One of the more under-discussed, yet greatly feared, aspects of homeschooling high school is guidance counseling. As you approach the high school years, you are suddenly faced with the daunting task of guiding your child through the maze of college and career choices. While you are helping them navigate this unfamiliar territory, you are also transitioning from parenting a dependent child to parenting a very independent young adult. This can be hard for many families and often causes stress and discord.
There is hope.
Homeschooling has given me the wonderful ability to really get to know my children as they have grown into young women. We have tried to foster an environment in which they feel comfortable talking with us about their hopes, dreams, and fears. Discussing these things isn’t always pleasant or happy, but it is always real. This gives me the ability to help them as they try to find their way.
My oldest child will graduate this spring. Of my three children, she has struggled the most with the idea of becoming an adult. She is so aware of the responsibilities of adulthood that it seems frightening to her. Because of her vivid imagination and her tendency to over-think things, the possibilities are overwhelming. Also, there are so many things she likes to do that it has been hard for her to focus on a singular goal for her future education. Our talks about this have ranged from dreamy and full of laughter to serious and tearful. I have, at times, even questioned my ability to get us through this stage.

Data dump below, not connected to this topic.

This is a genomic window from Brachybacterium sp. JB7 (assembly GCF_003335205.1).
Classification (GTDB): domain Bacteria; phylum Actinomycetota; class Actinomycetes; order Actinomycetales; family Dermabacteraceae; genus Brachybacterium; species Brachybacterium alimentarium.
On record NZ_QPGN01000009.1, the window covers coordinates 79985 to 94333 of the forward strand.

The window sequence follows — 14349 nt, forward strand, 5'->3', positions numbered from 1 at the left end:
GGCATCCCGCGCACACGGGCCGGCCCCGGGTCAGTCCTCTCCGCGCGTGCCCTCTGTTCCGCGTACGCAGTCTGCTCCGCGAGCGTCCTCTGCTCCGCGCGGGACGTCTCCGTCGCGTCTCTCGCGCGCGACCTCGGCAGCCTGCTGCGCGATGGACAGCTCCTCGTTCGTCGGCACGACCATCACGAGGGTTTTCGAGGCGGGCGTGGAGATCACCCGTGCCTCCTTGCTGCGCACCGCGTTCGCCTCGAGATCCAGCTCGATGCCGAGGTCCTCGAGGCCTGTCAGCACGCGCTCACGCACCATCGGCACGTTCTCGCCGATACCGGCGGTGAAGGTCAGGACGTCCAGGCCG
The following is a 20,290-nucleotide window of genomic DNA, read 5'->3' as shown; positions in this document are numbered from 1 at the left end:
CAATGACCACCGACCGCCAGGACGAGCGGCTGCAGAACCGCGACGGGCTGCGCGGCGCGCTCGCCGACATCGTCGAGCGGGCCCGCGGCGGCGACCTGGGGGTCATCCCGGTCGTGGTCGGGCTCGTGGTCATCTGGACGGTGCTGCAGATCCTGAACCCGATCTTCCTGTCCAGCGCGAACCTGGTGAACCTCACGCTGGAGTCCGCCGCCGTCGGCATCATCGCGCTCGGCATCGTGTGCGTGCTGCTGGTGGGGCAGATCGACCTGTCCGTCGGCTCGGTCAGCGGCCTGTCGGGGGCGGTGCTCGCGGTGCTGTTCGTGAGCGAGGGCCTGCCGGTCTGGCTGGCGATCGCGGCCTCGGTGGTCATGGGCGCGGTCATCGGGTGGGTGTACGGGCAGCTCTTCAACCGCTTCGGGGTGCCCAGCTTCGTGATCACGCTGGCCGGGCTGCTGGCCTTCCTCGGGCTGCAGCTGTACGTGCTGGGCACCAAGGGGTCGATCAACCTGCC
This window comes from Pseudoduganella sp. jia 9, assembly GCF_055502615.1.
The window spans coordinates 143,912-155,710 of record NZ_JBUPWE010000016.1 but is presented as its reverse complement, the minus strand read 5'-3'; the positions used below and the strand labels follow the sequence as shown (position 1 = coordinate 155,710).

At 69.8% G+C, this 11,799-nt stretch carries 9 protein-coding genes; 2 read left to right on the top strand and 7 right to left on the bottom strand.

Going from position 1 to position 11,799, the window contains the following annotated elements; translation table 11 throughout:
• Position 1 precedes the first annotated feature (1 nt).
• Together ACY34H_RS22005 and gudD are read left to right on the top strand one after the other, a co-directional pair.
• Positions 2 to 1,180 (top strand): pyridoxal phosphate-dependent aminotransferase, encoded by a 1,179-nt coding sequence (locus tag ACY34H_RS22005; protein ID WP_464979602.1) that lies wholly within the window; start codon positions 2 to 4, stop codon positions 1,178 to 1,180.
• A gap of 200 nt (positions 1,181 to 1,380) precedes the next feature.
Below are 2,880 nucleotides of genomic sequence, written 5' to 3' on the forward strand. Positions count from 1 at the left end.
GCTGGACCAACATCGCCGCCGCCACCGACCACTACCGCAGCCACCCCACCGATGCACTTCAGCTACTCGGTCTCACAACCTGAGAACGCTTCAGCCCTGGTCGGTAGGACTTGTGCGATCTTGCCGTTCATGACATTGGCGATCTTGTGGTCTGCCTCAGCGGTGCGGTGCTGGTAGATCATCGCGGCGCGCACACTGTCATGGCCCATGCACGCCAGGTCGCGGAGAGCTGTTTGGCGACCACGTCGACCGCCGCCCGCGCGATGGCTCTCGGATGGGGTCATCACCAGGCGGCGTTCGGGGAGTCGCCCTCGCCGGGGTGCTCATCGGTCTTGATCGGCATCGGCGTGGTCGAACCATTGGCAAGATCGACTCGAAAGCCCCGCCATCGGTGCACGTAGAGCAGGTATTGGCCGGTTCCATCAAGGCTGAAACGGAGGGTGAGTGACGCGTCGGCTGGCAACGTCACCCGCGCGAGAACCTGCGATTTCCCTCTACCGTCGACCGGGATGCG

As she approached graduation, we needed to narrow her wide focus down to a single track for college. We are fortunate that our state provides for two years of community college upon graduation from high school, so we want her to take advantage of it while she can. She has no desire to attend a four-year school at this time, but we know that could change. Exploring the options at our local community college, we tried to focus on a transferrable degree program that fell within her scope of interests. We landed on a Theater Arts Associates Degree that will transfer into our state university, should she decide to go that route later.
Coming to this decision was harder than it might have appeared from the outside. There is a lot of turmoil within my oldest about what she wants to do after school. She wants to be a writer but also wants something a little more concrete. She loves to act but doesn’t really want to be a stage actor or on be on television. She is very good with children but doesn’t want to go the traditional route of becoming a teacher. We went around in circles about it for a very long time, not able to land on anything until she went to see a play in which favorite acting teacher starred. The light bulb went on: a drama teacher! There are many non-traditional opportunities in our area for teaching drama, and this was the first time a smile crossed her face when talking about a major for college.
So now, our route has become clear with a tangible goal at the end. I have been able to help her focus on class choices for both this year as a dual enrollment student and for the two years to come as she works toward her goal.
An unexpected, yet happy, side effect to getting this choice hammered out is that she seems to have relaxed in other areas of her life. Having an idea of where she is headed after the dreaded (to her) 18th birthday has lifted a weight off of her shoulders that I didn’t realize was quite so heavy. She seems to be settling into her new picture of herself as a young adult.
This is when the dread and fear of being the guidance counselor to your own children turns into pleasure and pride about who they are becoming. The beauty of homeschooling is in the process. The hopes, fears, struggles and accomplishment are handled through the love and nurture of parenting and personal education, and you get to play a part in it.